The US Economy has begun to witness a wave of Covid Bankruptcies
The US economy, perhaps more so than any other globally, exemplifies consumer-driven growth. The spending habits of the average American account for around 70% of the US Gross Domestic Product(1). This is an economic model that the disruption caused by the COVID-19 pandemic made untenable.
Despite some relief, in the form of government grants and stimulus packages, months of lockdowns and closing down of ‘non-essential’ businesses left several businesses with no choice but to file for bankruptcy. While countless such instances among standalone small outlets can be cited, in virtually every suburb across the US, the lack of business activity stifled many big names as well. Midway through 2020, iconic brands such as JCPenney, Gold’s Gym, Hertz, GNC, Neiman Marcus – and many more – had already filed for Chapter 11 bankruptcy(2). In fact, US court records indicate that such filings were up 20% in 2020. And a new year, as well as a new President at the helm, has not turned back this tide.
The US economy is fundamentally consumption-driven
At the end of WWII, the massive wartime industrial production effort had come to an end. Most industry leaders were left with enormous production lines that no longer had cause to exist. Fearing a recession, and huge unemployment among returning GIs, President Harry Truman pursued the mass production of consumer goods, as the solution to a looming economic crisis. The GI Bill of 1944 assisted veterans in purchasing homes, with down payments and government-guaranteed loans. And labour union’s appeals for increased wages were conceded, to drive ‘the American dream’ which allowed working families in the 1950s to afford white picket fenced homes, gasoline-guzzling cars, and the latest in a new generation of household gadgets and appliances.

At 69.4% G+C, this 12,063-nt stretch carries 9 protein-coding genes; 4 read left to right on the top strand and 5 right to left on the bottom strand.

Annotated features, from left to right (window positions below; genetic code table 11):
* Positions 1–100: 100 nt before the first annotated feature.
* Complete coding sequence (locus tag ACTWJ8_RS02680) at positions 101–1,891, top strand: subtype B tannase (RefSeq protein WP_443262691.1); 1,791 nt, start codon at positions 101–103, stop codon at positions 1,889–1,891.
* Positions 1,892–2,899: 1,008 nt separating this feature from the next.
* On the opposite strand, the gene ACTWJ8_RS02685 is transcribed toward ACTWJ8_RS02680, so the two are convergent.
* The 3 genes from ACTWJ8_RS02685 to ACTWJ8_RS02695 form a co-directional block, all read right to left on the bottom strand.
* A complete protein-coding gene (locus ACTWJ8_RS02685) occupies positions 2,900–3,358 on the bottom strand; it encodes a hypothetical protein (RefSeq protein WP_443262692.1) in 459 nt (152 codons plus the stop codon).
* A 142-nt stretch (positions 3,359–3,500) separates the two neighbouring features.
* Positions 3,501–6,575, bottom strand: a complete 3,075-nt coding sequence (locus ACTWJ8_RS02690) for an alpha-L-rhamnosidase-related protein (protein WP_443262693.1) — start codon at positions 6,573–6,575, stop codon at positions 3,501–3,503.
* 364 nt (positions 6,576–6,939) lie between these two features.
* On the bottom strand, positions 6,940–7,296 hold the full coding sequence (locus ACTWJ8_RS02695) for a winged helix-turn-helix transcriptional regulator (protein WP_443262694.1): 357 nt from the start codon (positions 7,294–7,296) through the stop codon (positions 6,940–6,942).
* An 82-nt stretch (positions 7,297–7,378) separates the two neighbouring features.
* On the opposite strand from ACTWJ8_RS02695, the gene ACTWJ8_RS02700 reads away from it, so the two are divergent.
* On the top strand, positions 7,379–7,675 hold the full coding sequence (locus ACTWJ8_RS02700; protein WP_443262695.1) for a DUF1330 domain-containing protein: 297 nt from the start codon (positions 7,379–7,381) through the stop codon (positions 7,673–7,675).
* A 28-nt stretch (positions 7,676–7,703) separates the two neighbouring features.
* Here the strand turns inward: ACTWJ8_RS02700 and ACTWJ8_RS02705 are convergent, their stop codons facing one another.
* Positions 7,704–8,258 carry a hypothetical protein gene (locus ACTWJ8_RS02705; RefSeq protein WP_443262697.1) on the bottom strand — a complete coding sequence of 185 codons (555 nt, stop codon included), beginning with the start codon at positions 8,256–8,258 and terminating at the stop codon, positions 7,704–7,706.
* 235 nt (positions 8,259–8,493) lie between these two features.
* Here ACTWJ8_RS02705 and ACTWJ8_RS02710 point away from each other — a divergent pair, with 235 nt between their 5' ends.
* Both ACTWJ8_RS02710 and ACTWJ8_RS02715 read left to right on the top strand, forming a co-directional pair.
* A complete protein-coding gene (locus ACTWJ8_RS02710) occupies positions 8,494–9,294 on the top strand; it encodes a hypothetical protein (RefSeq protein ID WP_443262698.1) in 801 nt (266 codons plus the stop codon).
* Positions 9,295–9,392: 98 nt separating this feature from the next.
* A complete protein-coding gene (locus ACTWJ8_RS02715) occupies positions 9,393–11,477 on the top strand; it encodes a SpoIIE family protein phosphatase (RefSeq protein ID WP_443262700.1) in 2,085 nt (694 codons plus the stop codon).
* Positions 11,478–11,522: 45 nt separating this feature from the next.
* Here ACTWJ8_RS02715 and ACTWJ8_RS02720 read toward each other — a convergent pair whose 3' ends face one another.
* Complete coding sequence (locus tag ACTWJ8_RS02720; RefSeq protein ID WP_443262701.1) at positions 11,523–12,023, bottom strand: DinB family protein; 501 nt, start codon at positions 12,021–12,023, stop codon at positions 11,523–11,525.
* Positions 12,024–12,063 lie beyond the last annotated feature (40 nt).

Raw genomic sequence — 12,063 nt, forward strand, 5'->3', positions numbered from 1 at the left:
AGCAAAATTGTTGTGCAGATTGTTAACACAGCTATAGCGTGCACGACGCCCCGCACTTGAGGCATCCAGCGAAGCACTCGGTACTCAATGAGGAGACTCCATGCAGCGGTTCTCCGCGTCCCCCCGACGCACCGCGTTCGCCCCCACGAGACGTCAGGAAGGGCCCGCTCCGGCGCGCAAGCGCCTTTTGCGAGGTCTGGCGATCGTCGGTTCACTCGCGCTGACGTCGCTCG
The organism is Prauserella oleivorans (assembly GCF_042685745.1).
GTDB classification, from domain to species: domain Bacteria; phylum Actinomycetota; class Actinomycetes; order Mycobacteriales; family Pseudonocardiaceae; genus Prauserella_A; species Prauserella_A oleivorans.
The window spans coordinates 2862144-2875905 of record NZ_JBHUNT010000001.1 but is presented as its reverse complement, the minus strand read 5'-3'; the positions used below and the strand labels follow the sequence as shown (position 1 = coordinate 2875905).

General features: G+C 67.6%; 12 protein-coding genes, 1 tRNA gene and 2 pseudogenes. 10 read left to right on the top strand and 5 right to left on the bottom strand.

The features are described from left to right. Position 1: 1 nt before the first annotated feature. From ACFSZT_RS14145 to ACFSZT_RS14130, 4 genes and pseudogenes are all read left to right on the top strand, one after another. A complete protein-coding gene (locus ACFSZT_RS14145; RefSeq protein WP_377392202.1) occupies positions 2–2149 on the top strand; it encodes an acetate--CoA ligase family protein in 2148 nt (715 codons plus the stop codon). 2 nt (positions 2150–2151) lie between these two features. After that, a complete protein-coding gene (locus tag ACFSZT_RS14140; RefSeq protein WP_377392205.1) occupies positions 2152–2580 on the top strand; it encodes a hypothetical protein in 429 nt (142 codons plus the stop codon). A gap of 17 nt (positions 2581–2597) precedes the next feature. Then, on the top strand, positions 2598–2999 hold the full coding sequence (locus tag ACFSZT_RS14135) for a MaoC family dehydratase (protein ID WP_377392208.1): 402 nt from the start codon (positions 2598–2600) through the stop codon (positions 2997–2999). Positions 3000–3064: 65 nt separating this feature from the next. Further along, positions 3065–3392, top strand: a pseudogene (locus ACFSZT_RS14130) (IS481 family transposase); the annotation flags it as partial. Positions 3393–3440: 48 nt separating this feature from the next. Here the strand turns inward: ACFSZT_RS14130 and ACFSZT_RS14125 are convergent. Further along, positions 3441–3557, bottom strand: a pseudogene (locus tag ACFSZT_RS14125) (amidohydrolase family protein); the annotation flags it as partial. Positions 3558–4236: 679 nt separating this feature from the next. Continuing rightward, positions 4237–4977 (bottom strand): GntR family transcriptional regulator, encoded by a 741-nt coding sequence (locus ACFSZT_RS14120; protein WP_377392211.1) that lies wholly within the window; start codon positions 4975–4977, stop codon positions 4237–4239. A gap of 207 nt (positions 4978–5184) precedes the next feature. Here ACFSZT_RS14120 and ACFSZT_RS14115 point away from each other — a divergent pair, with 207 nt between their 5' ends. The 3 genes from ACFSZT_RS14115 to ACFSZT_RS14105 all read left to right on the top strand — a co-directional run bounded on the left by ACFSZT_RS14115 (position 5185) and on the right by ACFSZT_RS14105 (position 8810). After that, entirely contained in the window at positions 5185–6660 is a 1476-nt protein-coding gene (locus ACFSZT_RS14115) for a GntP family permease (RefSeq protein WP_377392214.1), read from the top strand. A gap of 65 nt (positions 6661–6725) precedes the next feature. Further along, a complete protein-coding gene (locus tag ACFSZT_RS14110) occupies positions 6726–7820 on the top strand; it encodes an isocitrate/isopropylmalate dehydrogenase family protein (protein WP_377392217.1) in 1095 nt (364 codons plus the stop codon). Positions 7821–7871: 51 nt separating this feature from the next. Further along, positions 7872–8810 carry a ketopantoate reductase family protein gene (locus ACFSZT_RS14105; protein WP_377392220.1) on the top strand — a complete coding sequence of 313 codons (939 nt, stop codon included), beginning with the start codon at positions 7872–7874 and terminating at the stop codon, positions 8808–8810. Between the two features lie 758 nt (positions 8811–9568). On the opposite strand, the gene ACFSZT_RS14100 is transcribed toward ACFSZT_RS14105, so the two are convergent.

In one form or another, the seventy years since that shift, have only further reinforced this consumption-driven economic growth.
New Normal, New Reality
Recent research underscores just how vulnerable this consumption-based American business model is, to a total disruption of the status quo, such as in the wake of COVID-19. In 2020, bankruptcies among entertainment companies nearly quadrupled. The figure tripled within the Oil and Gas sector, doubled for the Information Technology industry, and was up 50% for restaurants, real estate, and retail(3).
However, not everything is gloomy, when it comes to the prospects of the US economy, in 2021. Many economists are looking at the unique parameters of the new normal, as a generational opportunity to drive growth by leveraging the change, which the pandemic has made inevitable. Goldman Sachs has predicted a 7% growth rate for the US economy, in 2021 – which would be the fastest, since President Ronald Reagan won his second term, in 1984(4).
Predicting economic trends is not an easy task. Most experts concede that even the most astute economic assessments can prove to be wildly off the mark, because a single parameter has been either ignored, or not accounted for sufficiently. For now, the safest statement to make is that, as is the case for any crisis, the COVID-19 pandemic has led to both opportunities and risks, for the US economy. One thing is for sure, those that are willing to adapt to the new normal have a chance to grow, while inflexible legacy operations could be swept away in the churn.